Are OBD Devices the magic pills your cars need

Since there have been several requests to write about the true value proposition of “smart-devices” that make your car smarter, connect your car to the internet and just that magic pill that your car needs, I decided to write about it.

While it is undeniable that they do provide quite a few convenience features, a lot of its benefits are overstated. Read further to understand the subtle details being lost and overshadowed in marketing pitches and the media’s ever increasing appetite for technology gossip.

A few details about the solution

The solution usually contains the following components

  • The Device
  • The App/Dashboard
  • The Cloud/The Database & Middleware

The Device

  • ELM 327/ STN111x — These chips can pull out some data from your car’s in-vehicle network ( Data such as Key On , Air Flow , Engine Speed, Engine Coolant temperature, Vehicle Speed etc.)
  • Accelerometer/ Gyro / Magnetometer or all of the three depending on the sophistication and pricing of the device. Used to understand acceleration , orientation and roll of the vehicle for different applications.
  • GPRS/UMTS/LTE ( 2G/3G/4G) modems or BLE ( Bluetooth Low Efficiency) or WiFi adapters to connect to the network or devices that act as gateways to the network / internet
  • Storage from a few Kbs to a few GBs, depending on the cost of the product and unpredictability/ technology in connectivity and data transmission.

The App/ The Dashboard

  • To either be the source of intelligence, by making calculations on data obtained from the vehicle or could just be a native mobile web page that is dependent on the network in.
  • The only difference between a standalone app and the one that can be connected to the internet in terms of value proposition to the end user is the ability to access the data from his car on one device or over a series of devices.

The Cloud/The Storage & Middleware

  • What you store and allow to be retrieved is far more important than how you store it , in the cloud or a virtual private server or some standalone PC connected to the internet if all three of them can meet the acceptable performance requirement for the end user.
  • Cloud infrastructure is just an instrument of convenience the provider would use to scale and manage his costs for providing the service to the user and does not really mean there is going to be additional data just because cloud infra is being used.
  • As I stated before,the app itself can perform the function of a middle ware or the middle ware can reside in the server reducing the complexity of the app and reducing it to a mere native web page for a mobile phone.

What can these devices really do and what is it that they can’t

  • The device can check for fault codes mapped to the functioning of emission specific components that comply to a given emission regulation norm.
  • The device can poll about 15–20 engine-related parameters of which there are 5 or 6 of them that are of interest to the everyday user and these are the ones that actually give him insights into his vehicle performance.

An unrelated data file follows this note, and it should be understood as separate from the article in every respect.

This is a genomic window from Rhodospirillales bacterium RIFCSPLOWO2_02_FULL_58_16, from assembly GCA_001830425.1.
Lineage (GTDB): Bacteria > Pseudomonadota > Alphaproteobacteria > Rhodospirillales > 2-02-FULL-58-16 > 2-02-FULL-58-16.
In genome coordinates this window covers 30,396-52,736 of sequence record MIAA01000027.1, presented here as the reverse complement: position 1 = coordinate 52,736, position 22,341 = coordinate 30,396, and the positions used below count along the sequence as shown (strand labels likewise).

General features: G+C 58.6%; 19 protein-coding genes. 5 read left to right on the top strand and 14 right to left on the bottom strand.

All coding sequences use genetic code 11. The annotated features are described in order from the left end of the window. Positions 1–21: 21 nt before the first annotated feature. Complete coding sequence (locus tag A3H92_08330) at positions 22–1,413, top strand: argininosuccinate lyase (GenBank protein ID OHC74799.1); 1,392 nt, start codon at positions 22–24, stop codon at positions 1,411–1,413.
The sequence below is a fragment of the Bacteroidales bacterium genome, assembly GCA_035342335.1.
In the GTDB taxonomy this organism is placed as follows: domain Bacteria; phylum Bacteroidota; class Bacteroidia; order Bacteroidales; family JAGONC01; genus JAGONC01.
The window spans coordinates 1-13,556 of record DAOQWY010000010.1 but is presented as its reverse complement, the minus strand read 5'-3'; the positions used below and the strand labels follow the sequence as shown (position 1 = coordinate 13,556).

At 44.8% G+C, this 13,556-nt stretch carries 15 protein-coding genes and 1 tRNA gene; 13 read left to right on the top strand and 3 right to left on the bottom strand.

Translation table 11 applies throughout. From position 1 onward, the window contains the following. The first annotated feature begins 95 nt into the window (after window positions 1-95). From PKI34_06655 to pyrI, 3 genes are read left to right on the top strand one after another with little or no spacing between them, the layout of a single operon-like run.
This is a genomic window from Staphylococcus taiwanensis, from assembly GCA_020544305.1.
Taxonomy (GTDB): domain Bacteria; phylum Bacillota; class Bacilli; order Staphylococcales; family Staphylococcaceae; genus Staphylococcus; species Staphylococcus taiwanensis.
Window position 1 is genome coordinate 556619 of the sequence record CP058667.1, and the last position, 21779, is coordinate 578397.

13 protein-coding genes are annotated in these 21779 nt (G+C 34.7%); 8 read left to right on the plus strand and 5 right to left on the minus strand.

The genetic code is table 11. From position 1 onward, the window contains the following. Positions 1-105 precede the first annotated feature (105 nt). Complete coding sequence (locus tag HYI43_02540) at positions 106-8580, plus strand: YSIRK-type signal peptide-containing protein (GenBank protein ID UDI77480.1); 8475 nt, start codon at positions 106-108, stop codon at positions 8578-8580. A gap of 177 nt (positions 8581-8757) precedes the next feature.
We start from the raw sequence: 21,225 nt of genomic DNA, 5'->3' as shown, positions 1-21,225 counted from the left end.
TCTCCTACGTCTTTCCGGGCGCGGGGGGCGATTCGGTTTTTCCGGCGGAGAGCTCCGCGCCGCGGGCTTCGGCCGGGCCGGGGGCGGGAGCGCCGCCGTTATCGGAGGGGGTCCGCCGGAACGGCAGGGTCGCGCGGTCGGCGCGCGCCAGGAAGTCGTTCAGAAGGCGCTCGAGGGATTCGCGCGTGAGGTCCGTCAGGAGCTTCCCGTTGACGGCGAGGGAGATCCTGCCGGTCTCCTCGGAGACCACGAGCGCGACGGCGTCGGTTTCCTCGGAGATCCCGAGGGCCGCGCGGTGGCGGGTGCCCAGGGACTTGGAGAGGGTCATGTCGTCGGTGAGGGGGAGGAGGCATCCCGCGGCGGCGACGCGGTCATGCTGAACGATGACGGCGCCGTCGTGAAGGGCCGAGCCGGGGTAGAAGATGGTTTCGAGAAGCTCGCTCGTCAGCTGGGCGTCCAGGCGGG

• The device can indirectly derive fuel consumption but not directly measure it.
  • When combined with the GPS and Accelerometer, the device can give you insights into what was the speed, acceleration and braking pattern with the position , traffic and map context.
  • Quite a few convenience features can be built based on this data such as geo-fencing your vehicle, mapping mileage to trips , historical tracking of mileage over a period of time , driving behavior vs fuel consumption etc.

Now for the part that is overstated

  • While they say that you can connect your car, what they don’t say is that the connection is more of a one way street. While you can pull out some data from the vehicle, there is no way you can push data from the network to the car to make it do smarter than it already is manually.
While they say that you can connect your car, what they don’t say is that the connection is more of a one way street.
  • The device has no means of diagnosing or prognosing issues that are not relevant to emissions which is more than half of the issues that we encounter in the vehicle everyday. The reason being these technology providers have only managed to piggyback on OBD Data made available for service centers to diagnose issues in emission components that undergo compliance tests to certain emission norms.
The device does not tell you if the wheel bearings have been worn out or if the lights have been left on during the last exit or if the steering column has issues.
  • The devices may claim that they can help you save fuel. The devices save fuel the same way price tags save costs . Although it might help you understand how much fuel is consumed on a per trip basis it is just as accurate as your DTE ( Distance To Empty) available on your instrument cluster.
  • Last but not the least, the in vehicle CAN networks are not secured by a gateway exposes and the messages exchanged between ECUs ( Engine Management to Transmission Control Unit for example ) are unencrypted. Exposing this to the internet is just an invitation for DoS attacks if the device security is not bank grade.
  • I don’t think I would need to stress the amount of security that needs to be implemented on the server side provided the kind of sensitive data you’d be sharing if GPS data from the device is involved

My Verdict

Some devices do a great job of aggregating data from multiple sources and provide convenience through connectivity, well designed apps and easy to handle devices. End users in markets such as India where the concept of car-ownership is still viewed as a privilege if not a luxury unlike a fleet manager who views the vehicle fleet as an investment where this device makes sense given the scale of operation, these devices still remain in the area of novelty.